NaNoWriMo is Easy — Except When It’s Hard

National Novel Writing Month (NaNoWriMo) begins today. Hundreds of thousands of us around the world have committed ourselves to writing 50,000 word novels by the end of November 30.

No big deal, right? How hard can it be to blither words onto the page?

It depends.

NaNoWriMo is more about resistance to writing a novel than it is writing a novel. Anyone, anywhere, attempting this challenge can erupt the commitments real or imagined, the daunting odds, the fact they have never written a novel, the fact …

The list is endless and personal. It has nothing to do with why you do or do not succeed in reaching your goal.Your reasons, perfectly rational and logical and entirely correct, are marvelous veers away from accomplishing what you set off to do. Many times, you’ll get others to agree with you that it was stupid, a colossal waste of time, and wonder aloud who these lunatics are who came up with this thing, who the crazies are who participate every year.

It’s you against your resistance. Your resistance stands between the person you have always been and the person that you will be when you have completed this challenge. Who knows who you’ll be, what you’ll be capable of doing, what comes next?

What comes next is the core fear of your resistance. You will be a different person at the end of your NaNoWriMo challenge, whether you complete the 50,000 words at the deadline, soar to 200,000 words in furious frenzied writing, or put down the challenge at 3,247 words.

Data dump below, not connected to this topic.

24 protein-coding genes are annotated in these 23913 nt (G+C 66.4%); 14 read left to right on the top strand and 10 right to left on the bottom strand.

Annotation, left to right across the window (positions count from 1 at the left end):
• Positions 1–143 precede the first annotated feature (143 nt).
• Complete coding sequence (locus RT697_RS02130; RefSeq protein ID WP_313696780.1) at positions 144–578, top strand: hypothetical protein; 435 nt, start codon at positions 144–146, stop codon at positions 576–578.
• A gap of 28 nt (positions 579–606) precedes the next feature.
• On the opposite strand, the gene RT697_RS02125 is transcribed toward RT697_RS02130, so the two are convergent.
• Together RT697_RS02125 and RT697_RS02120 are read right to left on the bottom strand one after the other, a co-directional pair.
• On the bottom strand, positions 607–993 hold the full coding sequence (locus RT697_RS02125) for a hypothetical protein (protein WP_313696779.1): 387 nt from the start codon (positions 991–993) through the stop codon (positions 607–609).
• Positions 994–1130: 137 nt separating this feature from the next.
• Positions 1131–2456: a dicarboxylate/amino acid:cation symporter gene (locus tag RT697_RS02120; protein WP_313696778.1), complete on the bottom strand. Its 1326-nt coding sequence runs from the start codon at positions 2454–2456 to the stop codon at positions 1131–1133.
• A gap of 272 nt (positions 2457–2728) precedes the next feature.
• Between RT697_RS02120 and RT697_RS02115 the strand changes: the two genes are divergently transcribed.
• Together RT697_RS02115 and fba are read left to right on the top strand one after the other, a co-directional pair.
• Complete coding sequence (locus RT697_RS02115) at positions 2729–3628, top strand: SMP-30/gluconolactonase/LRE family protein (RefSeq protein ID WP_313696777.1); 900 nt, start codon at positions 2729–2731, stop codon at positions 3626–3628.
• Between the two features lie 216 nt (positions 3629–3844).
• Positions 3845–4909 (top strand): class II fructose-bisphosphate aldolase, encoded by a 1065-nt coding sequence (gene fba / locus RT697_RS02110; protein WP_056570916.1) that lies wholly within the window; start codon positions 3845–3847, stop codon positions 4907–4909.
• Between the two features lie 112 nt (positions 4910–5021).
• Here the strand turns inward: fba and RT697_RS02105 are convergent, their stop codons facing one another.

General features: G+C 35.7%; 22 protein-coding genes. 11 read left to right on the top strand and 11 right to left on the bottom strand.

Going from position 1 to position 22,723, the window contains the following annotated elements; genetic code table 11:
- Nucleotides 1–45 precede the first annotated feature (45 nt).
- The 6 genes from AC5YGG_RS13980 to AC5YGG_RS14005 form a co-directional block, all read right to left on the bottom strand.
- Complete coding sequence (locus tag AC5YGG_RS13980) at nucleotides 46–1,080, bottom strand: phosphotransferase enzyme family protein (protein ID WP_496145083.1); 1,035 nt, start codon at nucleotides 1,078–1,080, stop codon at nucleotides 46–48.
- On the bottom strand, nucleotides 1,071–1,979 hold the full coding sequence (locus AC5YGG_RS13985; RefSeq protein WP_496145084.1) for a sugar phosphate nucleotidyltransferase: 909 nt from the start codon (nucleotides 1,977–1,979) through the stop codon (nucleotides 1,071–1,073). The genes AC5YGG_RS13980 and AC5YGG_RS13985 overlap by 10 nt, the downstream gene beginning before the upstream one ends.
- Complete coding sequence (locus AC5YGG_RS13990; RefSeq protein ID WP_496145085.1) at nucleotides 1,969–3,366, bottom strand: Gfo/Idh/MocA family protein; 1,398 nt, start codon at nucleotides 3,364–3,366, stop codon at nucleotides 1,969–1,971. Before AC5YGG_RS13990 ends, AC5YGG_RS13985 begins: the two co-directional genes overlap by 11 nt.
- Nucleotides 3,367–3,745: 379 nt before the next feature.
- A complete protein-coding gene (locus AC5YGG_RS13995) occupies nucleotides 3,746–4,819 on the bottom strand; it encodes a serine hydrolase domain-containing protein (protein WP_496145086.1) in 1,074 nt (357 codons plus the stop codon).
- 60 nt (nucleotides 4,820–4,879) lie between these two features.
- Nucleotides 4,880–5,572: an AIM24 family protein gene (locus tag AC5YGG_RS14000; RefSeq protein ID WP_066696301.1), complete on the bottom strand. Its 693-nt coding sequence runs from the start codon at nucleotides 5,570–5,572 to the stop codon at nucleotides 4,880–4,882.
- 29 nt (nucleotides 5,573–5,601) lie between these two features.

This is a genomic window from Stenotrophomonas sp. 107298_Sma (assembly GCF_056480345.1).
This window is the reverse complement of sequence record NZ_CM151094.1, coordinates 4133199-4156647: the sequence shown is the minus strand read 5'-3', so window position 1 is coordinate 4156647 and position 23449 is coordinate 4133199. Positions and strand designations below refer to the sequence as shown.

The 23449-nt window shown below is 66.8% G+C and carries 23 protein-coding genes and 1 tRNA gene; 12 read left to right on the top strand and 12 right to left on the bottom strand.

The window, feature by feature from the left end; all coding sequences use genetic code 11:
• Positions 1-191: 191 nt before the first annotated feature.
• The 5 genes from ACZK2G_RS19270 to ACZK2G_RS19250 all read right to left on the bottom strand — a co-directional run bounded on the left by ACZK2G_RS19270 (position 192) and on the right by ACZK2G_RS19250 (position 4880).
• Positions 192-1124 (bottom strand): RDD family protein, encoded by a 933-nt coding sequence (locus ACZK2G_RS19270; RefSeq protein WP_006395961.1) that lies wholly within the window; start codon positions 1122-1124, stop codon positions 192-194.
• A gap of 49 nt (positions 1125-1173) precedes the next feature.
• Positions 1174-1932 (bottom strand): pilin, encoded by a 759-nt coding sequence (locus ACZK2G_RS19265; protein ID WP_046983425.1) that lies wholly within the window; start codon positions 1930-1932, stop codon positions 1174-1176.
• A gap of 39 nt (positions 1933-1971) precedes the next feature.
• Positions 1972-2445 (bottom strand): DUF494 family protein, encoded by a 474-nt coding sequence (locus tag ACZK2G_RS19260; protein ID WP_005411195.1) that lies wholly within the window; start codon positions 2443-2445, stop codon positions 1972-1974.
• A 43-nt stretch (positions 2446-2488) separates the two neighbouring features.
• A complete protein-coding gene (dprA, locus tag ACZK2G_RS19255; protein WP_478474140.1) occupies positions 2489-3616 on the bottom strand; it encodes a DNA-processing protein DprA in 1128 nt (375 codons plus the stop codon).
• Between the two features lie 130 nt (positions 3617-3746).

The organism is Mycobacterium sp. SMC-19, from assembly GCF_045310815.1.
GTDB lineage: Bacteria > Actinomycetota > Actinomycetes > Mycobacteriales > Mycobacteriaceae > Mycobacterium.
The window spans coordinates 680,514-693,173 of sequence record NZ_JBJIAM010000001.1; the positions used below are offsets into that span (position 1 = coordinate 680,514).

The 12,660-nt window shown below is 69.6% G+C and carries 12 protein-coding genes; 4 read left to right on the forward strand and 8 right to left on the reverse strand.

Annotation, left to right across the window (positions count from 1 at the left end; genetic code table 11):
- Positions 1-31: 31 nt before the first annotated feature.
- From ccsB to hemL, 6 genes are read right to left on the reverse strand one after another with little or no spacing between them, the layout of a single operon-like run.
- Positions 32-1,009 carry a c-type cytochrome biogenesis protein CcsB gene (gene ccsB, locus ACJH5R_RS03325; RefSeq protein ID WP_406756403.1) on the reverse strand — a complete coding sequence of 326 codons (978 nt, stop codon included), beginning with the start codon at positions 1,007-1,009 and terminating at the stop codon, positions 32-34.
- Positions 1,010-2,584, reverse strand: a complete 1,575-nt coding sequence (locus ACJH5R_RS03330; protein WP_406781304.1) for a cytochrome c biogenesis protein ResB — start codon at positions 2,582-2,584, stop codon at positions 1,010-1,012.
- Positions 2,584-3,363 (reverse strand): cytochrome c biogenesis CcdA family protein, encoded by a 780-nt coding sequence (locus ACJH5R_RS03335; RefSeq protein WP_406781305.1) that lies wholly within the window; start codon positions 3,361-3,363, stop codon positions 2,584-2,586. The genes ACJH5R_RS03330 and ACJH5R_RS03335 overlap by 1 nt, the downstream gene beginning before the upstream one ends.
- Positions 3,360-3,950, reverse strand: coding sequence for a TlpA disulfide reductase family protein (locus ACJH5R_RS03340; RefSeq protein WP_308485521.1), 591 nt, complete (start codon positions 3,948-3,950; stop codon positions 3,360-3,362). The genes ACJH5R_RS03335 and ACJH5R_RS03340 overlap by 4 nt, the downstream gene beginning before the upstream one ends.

You will be a different person because you took on a challenge not knowing how it would turn out.

This is how the very best things in life are realized.

You take something on with no idea of how it’s going to turn out. You commit yourself, go all in, and see what happens.What happens when you ask someone out on a date, move, apply for a new job, graduate, tell a loved one your innermost fears, dreams, and desires?

You don’t know until you commit and do it.

I already know that my NaNoWriMo adventure will be a rollicking one. Quotes are gathered, movies queued for viewing (research-ish), and tea is stocked. I love my story premise and my characters; we’ve approached one another earlier in the year and while we didn’t get much of anywhere at the time, we did enjoy one another immensely.

I’ve decided — for today — to honor my morning pages and 1,000 word essay commitments. That’s just for today; anything can happen as I go along.

When I looked back at my title for my morning essay, I laughed. Cool and together me typed: “What It Be the End of the World?” instead of “Would It Be the End of the World”?

Thank all that is good that I sent my Editor out for coffee this morning. She went to Minnesota or Colorado or somewhere really far so I can get some serious drafting done — and laugh at what blithers out.

If you’re in, go all the way in. Commit — and enjoy the ride.

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